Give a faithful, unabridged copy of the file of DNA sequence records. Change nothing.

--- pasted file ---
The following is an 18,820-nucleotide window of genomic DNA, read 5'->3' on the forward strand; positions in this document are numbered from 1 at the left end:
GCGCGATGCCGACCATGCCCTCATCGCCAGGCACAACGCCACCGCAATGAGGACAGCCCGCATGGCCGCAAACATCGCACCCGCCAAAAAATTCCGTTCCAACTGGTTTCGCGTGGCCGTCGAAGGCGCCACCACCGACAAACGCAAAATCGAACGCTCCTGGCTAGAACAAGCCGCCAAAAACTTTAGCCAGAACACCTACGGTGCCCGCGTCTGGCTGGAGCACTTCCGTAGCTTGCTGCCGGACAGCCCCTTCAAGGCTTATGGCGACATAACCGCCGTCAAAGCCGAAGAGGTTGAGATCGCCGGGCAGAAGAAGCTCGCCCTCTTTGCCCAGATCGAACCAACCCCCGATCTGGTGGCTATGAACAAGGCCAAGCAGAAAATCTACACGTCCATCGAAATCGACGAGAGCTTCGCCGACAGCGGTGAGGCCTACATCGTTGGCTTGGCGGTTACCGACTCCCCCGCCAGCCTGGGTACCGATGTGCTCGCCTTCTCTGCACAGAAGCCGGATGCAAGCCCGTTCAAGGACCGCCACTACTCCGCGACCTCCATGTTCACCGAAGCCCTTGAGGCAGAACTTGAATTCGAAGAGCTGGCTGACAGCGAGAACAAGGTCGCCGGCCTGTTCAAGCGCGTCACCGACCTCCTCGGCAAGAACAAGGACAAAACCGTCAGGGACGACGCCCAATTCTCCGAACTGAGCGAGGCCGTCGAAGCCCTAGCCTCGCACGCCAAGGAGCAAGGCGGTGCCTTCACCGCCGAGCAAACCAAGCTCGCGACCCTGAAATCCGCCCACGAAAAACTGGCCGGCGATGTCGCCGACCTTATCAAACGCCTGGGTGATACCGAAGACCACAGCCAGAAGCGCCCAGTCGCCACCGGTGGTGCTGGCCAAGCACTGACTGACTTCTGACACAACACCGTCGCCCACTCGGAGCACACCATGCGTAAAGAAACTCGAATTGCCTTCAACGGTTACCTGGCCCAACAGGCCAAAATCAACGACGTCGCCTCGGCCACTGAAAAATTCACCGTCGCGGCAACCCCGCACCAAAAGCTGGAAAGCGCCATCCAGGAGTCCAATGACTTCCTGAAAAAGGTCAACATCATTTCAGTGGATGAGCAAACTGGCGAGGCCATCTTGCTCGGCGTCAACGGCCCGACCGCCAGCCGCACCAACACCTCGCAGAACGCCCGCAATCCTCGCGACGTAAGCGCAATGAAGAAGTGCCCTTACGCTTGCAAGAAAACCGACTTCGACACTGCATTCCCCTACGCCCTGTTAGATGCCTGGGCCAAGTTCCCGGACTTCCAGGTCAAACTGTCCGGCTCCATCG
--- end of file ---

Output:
The following is an 18,820-nucleotide window of genomic DNA, read 5'->3' on the forward strand; positions in this document are numbered from 1 at the left end:
GCGCGATGCCGACCATGCCCTCATCGCCAGGCACAACGCCACCGCAATGAGGACAGCCCGCATGGCCGCAAACATCGCACCCGCCAAAAAATTCCGTTCCAACTGGTTTCGCGTGGCCGTCGAAGGCGCCACCACCGACAAACGCAAAATCGAACGCTCCTGGCTAGAACAAGCCGCCAAAAACTTTAGCCAGAACACCTACGGTGCCCGCGTCTGGCTGGAGCACTTCCGTAGCTTGCTGCCGGACAGCCCCTTCAAGGCTTATGGCGACATAACCGCCGTCAAAGCCGAAGAGGTTGAGATCGCCGGGCAGAAGAAGCTCGCCCTCTTTGCCCAGATCGAACCAACCCCCGATCTGGTGGCTATGAACAAGGCCAAGCAGAAAATCTACACGTCCATCGAAATCGACGAGAGCTTCGCCGACAGCGGTGAGGCCTACATCGTTGGCTTGGCGGTTACCGACTCCCCCGCCAGCCTGGGTACCGATGTGCTCGCCTTCTCTGCACAGAAGCCGGATGCAAGCCCGTTCAAGGACCGCCACTACTCCGCGACCTCCATGTTCACCGAAGCCCTTGAGGCAGAACTTGAATTCGAAGAGCTGGCTGACAGCGAGAACAAGGTCGCCGGCCTGTTCAAGCGCGTCACCGACCTCCTCGGCAAGAACAAGGACAAAACCGTCAGGGACGACGCCCAATTCTCCGAACTGAGCGAGGCCGTCGAAGCCCTAGCCTCGCACGCCAAGGAGCAAGGCGGTGCCTTCACCGCCGAGCAAACCAAGCTCGCGACCCTGAAATCCGCCCACGAAAAACTGGCCGGCGATGTCGCCGACCTTATCAAACGCCTGGGTGATACCGAAGACCACAGCCAGAAGCGCCCAGTCGCCACCGGTGGTGCTGGCCAAGCACTGACTGACTTCTGACACAACACCGTCGCCCACTCGGAGCACACCATGCGTAAAGAAACTCGAATTGCCTTCAACGGTTACCTGGCCCAACAGGCCAAAATCAACGACGTCGCCTCGGCCACTGAAAAATTCACCGTCGCGGCAACCCCGCACCAAAAGCTGGAAAGCGCCATCCAGGAGTCCAATGACTTCCTGAAAAAGGTCAACATCATTTCAGTGGATGAGCAAACTGGCGAGGCCATCTTGCTCGGCGTCAACGGCCCGACCGCCAGCCGCACCAACACCTCGCAGAACGCCCGCAATCCTCGCGACGTAAGCGCAATGAAGAAGTGCCCTTACGCTTGCAAGAAAACCGACTTCGACACTGCATTCCCCTACGCCCTGTTAGATGCCTGGGCCAAGTTCCCGGACTTCCAGGTCAAACTGTCCGGCTCCATCG